The Rio 2016 Paralympic Games are just days away, and there’s already heightened interest in watching Parasport, with adverts such as “We’re the Superhumans” from UK broadcaster, Channel 4, ramping up excitement.
With such a spotlight on the talents of individuals with disabilities – whether physical or cognitive – now is the time for organizations to ensure accessibility and inclusion are front of mind. Here, I explore the business importance of accessibility and why organizations needn’t see it as a complication. I’ve also highlighted some of the exciting new developments that are set to shake things up in the accessibility arena.
Why accessibility is being pushed up the agenda for business leaders
Thanks to medical advancements and improvements in lifestyle and wellbeing, we are all living longer – 33 countries in Europe and Asia already have more people over age 65 than under 15. While one in five of us are set to experience some form of disability in our lifetime, the fact that we will retire later means more of us are now likely to have a disability while working.
Many organizations are put off by the perceived costs of making adjustments in the working environment to accommodate people with disabilities. However, a study by Fortune found that the cost accommodating the access needs of employees was 40 times less than the cost of replacing and training workers. At the same time, employing a diverse workforce ensures organizations have access to as wide a talent pool as possible, giving them the biggest competitive advantage. Individuals with disabilities face challenges in everyday life and learn to develop coping strategies as a result. They spend their lives thinking outside the box, which is why for an employer who embraces innovative working, these individuals can be incredibly valuable.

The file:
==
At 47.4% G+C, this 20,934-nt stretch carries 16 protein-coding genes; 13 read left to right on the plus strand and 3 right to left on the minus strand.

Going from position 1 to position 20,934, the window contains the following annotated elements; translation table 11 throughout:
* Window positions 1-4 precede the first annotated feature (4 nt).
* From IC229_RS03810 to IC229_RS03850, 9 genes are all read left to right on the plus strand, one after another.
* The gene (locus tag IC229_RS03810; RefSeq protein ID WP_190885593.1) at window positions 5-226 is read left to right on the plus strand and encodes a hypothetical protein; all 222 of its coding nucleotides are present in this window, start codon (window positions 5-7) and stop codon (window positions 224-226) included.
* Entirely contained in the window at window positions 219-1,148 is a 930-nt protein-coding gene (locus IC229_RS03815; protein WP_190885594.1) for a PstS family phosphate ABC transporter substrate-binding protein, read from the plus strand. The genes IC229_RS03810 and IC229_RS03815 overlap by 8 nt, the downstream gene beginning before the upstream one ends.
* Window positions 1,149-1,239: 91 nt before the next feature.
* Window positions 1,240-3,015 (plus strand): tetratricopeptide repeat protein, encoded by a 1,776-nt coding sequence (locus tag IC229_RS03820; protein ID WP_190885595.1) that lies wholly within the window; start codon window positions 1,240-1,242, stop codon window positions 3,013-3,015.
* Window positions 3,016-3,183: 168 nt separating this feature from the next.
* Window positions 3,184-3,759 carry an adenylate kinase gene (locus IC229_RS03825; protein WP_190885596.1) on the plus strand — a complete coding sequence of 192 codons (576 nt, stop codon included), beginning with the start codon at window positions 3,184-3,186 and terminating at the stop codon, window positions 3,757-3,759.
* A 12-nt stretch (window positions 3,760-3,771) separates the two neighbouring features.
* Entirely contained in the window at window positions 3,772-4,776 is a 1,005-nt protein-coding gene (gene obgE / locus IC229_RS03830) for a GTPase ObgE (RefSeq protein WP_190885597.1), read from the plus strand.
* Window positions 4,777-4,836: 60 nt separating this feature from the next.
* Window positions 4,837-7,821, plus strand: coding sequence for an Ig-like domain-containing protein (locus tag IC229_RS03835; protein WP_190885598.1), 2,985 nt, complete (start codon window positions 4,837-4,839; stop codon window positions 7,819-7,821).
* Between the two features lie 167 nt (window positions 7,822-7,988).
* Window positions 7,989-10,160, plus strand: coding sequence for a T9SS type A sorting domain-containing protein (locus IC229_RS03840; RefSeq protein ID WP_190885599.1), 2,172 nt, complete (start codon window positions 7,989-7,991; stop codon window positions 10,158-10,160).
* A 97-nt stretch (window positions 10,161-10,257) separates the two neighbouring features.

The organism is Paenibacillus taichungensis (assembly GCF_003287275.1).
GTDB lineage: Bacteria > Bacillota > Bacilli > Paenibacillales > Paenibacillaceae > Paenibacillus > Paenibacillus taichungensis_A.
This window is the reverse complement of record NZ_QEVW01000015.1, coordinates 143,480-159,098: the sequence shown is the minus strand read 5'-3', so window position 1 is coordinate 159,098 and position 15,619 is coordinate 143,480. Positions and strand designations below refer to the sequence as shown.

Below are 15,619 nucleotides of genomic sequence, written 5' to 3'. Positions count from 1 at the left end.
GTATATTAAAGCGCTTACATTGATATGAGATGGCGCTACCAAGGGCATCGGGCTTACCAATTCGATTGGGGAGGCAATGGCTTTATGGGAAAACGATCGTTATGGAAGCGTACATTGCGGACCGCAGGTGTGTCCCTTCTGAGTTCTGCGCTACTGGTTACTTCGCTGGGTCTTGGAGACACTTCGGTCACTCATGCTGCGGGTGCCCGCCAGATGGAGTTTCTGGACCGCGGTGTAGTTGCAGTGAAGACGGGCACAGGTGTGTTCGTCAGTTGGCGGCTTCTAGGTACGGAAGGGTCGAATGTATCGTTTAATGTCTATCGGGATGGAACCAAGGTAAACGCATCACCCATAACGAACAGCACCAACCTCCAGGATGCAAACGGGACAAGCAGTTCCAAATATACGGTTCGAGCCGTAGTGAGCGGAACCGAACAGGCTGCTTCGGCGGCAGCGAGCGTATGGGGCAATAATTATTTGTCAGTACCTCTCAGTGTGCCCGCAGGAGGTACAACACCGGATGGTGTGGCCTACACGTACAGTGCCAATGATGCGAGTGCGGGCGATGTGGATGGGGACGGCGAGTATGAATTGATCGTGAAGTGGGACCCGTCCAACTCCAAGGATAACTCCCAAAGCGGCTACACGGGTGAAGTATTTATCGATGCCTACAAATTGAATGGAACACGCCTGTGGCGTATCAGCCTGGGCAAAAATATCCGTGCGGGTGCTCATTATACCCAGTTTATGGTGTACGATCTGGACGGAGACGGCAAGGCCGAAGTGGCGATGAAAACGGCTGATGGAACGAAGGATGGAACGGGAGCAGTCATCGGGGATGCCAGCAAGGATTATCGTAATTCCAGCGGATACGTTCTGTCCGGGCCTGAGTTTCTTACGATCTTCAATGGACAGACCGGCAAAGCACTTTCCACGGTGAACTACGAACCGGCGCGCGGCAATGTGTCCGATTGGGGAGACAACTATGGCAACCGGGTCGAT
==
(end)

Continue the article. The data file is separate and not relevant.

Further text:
While the benefits of making inclusion and accessibility core to an organization’s business model are clear, there are some considerations for leaders to keep in mind:
- Don’t differentiate between basic workplace technologies and assistive technologies; all technologies are designed in some way to be assistive – instead focus more on personalization, and how individuals can be empowered to consume products and services in the ways they need to
- Think about issues outside of your control – you might have a really accessible building, but what about the supporting infrastructure? If the routes to your office are inaccessible, individuals might not be able to get there
New innovations in accessibility
There are some exciting developments entering the market that are helping to address accessibility issues.
Smart glasses for instance, could be used to send reminders to individuals with cognitive issues who struggle to remember lists or actions. Elsewhere, wearable devices are being developed that alert friends and family of individuals’ whereabouts, which could prove to be incredibly important for those with conditions such as Alzheimer’s disease. Under London’s streets, beacon technology is being embedded into stations on the tube network to help visually impaired people navigate their way around urban environments. This however, also has the potential to be used by individuals with neurodiversity, who often have difficulty in reading maps or abstract diagrams in buildings. As someone living with dyslexia who regularly gets lost leaving my own home, I am personally very excited about these developments!
As the Paralympians take to the world stage, I’m really looking forward to seeing Parasport on mainstream TV again, and witnessing how the legacy of the Games can further challenge people’s preconceptions of what is possible. My hope is that organizations see this as an opportunity to engage and attract a diverse workforce and offer an environment that is accessible to all.
Look out for my next post over the coming few weeks where I’ll highlight my upcoming trip to Rio to discuss the work we are doing in accessibility and digital inclusion at the IPC Inclusion Summit (15-16 September).